Astronomers reveal one of the most detailed pictures of an exploded star ever taken

This billowing mass of dust filaments and gas tendrils stretching across 100 light-years of space like delicate lace is the Vela supernova remnant — scattered ashes of a star that exploded about 11,000 years ago.

The image was acquired by the Dark Energy Camera (DECam), which is mounted on the Victor M. Blanco 4-Meter Telescope at the Cerro Tololo Inter-American Observatory in Chile. DECam was originally designed to conduct a survey of distant galaxies to measure the strength of dark energy as it accelerates the universe's expansion and draws those galaxies away from us. On the completion of that survey, however, DECam has been used in more general fashion. It is one of the most powerful wide-field instruments ever built, and this image of the Vela supernova remnant is proof of its capabilities. It's in fact the largest image ever released by the camera at 1.3 gigapixel (1.3 billion pixels) in size. For comparison, a top-of-the-line smartphone might have a 48 megapixel (48 million pixel) camera.

The image has to be large to capture all that detail across such a large swath of sky. As mentioned, the Vela supernova remnant is a nebula that is about 100 light-years across. Because it's about 800 light-years away from us, it means the Vela supernova remnant spans an area on the celestial sphere 20 times larger than the angular diameter of the full moon (which is 31 arcminutes, or half a degree across in the sky).

The Vela supernova remnant, which lies some 800 light-years away, is formed from the spilled guts of a massive star that exploded eleven millennia ago. (Image credit: CTIO/NOIRLab/DOE/NSF/AURA)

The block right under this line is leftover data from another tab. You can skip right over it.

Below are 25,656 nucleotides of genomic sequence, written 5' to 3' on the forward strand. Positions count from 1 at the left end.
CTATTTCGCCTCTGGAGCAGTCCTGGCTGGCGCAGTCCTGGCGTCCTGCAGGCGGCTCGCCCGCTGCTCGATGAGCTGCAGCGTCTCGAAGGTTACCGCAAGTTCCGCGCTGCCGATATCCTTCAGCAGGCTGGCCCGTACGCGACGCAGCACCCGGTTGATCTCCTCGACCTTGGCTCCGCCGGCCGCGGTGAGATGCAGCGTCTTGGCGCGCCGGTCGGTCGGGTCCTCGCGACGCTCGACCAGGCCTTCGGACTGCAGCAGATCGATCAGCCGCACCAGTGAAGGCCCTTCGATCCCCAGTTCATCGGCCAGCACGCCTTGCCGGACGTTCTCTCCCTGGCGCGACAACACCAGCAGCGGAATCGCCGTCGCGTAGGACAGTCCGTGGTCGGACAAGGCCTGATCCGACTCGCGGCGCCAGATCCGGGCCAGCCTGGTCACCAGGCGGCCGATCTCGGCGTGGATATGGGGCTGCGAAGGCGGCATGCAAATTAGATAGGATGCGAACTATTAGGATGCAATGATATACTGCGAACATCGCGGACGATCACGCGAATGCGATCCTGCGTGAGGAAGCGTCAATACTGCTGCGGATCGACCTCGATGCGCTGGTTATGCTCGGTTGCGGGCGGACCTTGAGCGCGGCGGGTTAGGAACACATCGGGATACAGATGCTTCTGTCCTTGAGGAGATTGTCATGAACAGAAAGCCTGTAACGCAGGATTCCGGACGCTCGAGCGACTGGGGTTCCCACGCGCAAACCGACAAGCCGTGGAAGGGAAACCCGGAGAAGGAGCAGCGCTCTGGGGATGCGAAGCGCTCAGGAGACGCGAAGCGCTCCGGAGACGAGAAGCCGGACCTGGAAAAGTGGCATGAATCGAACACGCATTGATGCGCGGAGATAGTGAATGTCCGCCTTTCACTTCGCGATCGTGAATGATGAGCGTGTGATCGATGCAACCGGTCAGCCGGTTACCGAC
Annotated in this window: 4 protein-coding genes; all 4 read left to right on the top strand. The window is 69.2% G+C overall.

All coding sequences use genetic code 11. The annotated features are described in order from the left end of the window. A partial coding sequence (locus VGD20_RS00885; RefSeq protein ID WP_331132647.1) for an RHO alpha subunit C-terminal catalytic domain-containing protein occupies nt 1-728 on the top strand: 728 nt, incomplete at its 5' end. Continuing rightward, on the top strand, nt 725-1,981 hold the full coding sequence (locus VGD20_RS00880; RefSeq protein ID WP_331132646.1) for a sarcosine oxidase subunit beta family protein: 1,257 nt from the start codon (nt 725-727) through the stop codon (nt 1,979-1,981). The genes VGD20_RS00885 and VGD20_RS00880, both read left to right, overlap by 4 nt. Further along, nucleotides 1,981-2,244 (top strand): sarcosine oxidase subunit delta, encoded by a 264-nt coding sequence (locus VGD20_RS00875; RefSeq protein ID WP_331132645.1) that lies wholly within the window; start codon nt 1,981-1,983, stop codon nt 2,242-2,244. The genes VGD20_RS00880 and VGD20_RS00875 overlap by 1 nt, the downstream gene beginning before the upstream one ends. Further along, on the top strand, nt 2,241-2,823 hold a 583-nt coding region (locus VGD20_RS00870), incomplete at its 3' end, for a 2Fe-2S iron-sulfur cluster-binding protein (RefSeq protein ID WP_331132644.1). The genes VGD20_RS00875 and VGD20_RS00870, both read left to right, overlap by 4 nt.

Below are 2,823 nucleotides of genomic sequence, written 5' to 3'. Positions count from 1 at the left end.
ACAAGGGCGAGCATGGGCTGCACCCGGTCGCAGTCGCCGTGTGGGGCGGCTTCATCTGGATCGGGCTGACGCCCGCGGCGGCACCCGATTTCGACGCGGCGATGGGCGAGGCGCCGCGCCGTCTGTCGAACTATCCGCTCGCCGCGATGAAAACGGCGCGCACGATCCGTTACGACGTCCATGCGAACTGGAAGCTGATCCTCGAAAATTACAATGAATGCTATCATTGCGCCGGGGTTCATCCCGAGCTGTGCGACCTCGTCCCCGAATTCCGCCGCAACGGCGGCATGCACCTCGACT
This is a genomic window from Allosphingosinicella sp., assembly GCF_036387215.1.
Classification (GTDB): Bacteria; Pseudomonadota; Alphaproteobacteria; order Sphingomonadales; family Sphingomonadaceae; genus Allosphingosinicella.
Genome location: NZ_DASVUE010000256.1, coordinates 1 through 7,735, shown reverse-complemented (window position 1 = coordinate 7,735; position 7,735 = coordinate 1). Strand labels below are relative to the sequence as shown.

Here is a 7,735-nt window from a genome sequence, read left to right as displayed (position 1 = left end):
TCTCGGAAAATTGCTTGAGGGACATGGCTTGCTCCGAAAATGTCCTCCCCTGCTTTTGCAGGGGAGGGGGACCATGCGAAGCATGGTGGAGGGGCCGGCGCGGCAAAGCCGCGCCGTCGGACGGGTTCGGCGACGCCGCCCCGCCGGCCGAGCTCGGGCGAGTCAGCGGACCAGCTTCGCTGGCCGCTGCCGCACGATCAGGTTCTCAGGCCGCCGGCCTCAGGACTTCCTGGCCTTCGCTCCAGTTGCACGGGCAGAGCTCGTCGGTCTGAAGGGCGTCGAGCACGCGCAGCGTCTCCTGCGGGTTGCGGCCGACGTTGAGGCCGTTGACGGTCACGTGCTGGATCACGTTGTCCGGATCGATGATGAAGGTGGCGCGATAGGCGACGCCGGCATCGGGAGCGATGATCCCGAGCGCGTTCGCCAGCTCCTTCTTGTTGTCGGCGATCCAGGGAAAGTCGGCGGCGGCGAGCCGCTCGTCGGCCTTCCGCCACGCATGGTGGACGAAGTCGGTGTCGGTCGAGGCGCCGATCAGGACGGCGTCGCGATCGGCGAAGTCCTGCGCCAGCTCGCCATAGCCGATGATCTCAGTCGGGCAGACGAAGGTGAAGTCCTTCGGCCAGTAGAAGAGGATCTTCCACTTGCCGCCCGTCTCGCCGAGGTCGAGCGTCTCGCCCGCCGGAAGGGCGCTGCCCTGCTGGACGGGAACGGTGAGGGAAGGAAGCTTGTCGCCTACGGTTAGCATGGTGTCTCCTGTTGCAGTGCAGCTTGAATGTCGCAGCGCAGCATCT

The Vela supernova remnant itself is of crucial astronomical importance. It gives us a good look at the late stages of the development of such a remnant, and offers insight into how material blown out by the supernova gradually disperses into the interstellar medium, which is the thin mist of gas that fills the space between stars. The shockwave from the ancient stellar explosion that formed the Vela supernova remnant is still expanding into space, where it is colliding with the interstellar medium and compressing it, creating the delicate filaments we can see in the image. Absorption lines from elements like calcium, carbon, copper, germanium, krypton, magnesium, nickel, oxygen and silicon — many of them ionized and doubly ionized — have been detected in the supernova debris as well. These are heavy elements forged either by fusion processes within the star before it exploded, or by the ferocious energies unleashed by the explosion itself.

A supernova doesn't just spew a star's guts into deep space; it also leaves behind the dead star's core, now compacted under gravity into an ultra-dense object just 10 or 12 kilometers (about 6 to 8 miles) across. This is called a neutron star.

Some of the most interesting objects found within the new 1.3-gigapixel Vela Supernova Remnant image. (Image credit: CTIO/NOIRLab/DOE/NSF/AURA)

Such an object is usually born spinning many times per second, flashing radio beams from its poles like a cosmic lighthouse. We call such objects "pulsars," and indeed one lurks at the heart of the Vela supernova remnant that radio telescopes have clocked spinning at a dizzying rate of 11 rotations per second.

The Vela pulsar is one of the closest pulsars to us, and is blowing what's called a "pulsar wind nebula," which is a smaller nebula inside the larger supernova remnant formed of charged particles emanating from the pulsar and impacting circumstellar material ejected by the obliterated star as well as the wider interstellar medium. In a way, the remnant and the pulsar wind nebula are like a nebula within a nebula, a-la cosmic Matryoshka doll. Given that it is formed of energetic particles, a pulsar wind nebula tends to be more detectable in X-rays and gamma rays.

Even the constellation that the Vela supernova remnant lies within has an interesting history. The constellation is Vela, the Sails, but once upon a time this area of sky was part of a much larger constellation called Argo Navis, which is the name of the Greek mythological ship that took Jason and the Argonauts in search of the Golden Fleece. This southern constellation was so huge as to be unwieldy, so in 1755 French astronomer Nicolas Louis de Lacaille split the Argo Navis into three smaller constellations: Carina the Keel, Puppis the Poop Deck (or stern) and Vela, the Sails.

Those three constellations still exist to this day, but judging by DECam's image, perhaps in the end the Argonauts — we astronomers — did indeed find our Golden Fleece in the shape of the Vela Supernova Remnant.

Originally posted on

Astrobiology Magazine